Tag Archives: libraries

Top Digital Trends for 2010

An article of digital tech predictions for 2010 written by Nuri Djavit and Paul Newnes, starts like this:

In 2009, digital marketing experienced some major shifts in marketing opportunities, budgets and attitude. 2010 will see the hype calming around Facebook apps and Twitter campaigns and the development of ROI models around social media marketing.

I became excited about the “development of ROI models” bit. This is of special interest to me as we head in to the new year at my library, with the launch of a new social discovery tool, AquaBrowser, for our catalogue. One of the priorities at this time is how to market the launch, and social media marketing is certainly something we’re thinking about.

Reading through the list of trends, there are a few that can be applied directly to libraries and our continuing advancement in using technology to promote and enhance our services. They are:

Fewer registrations – one size fits all. I’m thinking of the single sign in feature that many libraries are implementing, as well as the single search box.

Mobile commerce – the promise that has never delivered yet. Related to this is our continued exploration of how to deliver library news, reading lists and sharing user-generated information via patrons’ mobile devices. While this has been sitting on the horizon for us, and I’m thinking specifically of announcing programs, newly catalogued books in a favourite genre or a text message letting a patron know their holds are in, I think we’ll start to see more progress in this area.

The continuing evolution of web-driven, open source DIY culture. The adoption of social catalogues, the encouragement of user-generated information in our catalogues, and even the growth and promotion of patron interaction and feedback in library blogs and reading lists provides examples that we are aware of this trend in libraries, and are seeking ways to create a collective body of knowledge, not just created and gathered by librarians, but by users.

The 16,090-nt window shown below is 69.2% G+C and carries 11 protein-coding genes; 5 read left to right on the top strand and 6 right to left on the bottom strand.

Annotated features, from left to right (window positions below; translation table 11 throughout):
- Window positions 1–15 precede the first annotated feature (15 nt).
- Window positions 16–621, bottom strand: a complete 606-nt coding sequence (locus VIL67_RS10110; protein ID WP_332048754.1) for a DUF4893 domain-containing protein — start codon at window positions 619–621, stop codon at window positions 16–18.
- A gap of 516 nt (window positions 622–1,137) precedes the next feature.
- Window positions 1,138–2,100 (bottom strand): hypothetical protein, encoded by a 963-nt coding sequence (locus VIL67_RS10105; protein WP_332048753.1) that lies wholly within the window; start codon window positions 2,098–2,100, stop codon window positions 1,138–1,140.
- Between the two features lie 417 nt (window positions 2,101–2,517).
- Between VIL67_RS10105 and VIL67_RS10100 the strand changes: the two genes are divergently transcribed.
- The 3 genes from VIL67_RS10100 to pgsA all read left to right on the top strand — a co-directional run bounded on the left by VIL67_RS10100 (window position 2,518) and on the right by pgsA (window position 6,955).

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Palin: Censor or you’re fired

I don’t like to write about politics.  Everyone has their political opinions and I like to stay out of it.  However, as an American citizen I still have the right to vote in the States and, as many Americans, I was a Clinton supporter.  Now that I’m put to deciding between Obama and McCain, I want to know what they stand for, who they are and their past actions.  By actions, I mean political actions and agendas – not personal issues. 

WIth the announcement of Sarah Palin as the Republican vice-presidential nominee, there has been a flood of articles about her.  The two links that I’m posting involve her actions attempting to censor books in the town library – and her reaction to the situation when the librarian refused.

From the Anchorage Daily News:

WASILLA — Back in 1996, when she first became mayor, Sarah Palin asked the city librarian if she would be all right with censoring library books should she be asked to do so.

According to news coverage at the time, the librarian said she would definitely not be all right with it. A few months later, the librarian, Mary Ellen Emmons, got a letter from Palin telling her she was going to be fired. The censorship issue was not mentioned as a reason for the firing. The letter just said the new mayor felt Emmons didn’t fully support her and had to go.

Time also reported on this, stating:

Stein says that as mayor, Palin continued to inject religious beliefs into her policy at times. “She asked the library how she could go about banning books,” he says, because some voters thought they had inappropriate language in them. “The librarian was aghast.” That woman, Mary Ellen Baker, couldn’t be reached for comment, but news reports from the time show that Palin had threatened to fire Baker for not giving “full support” to the mayor.

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Shelving issues shouldn’t be blamed on Dewey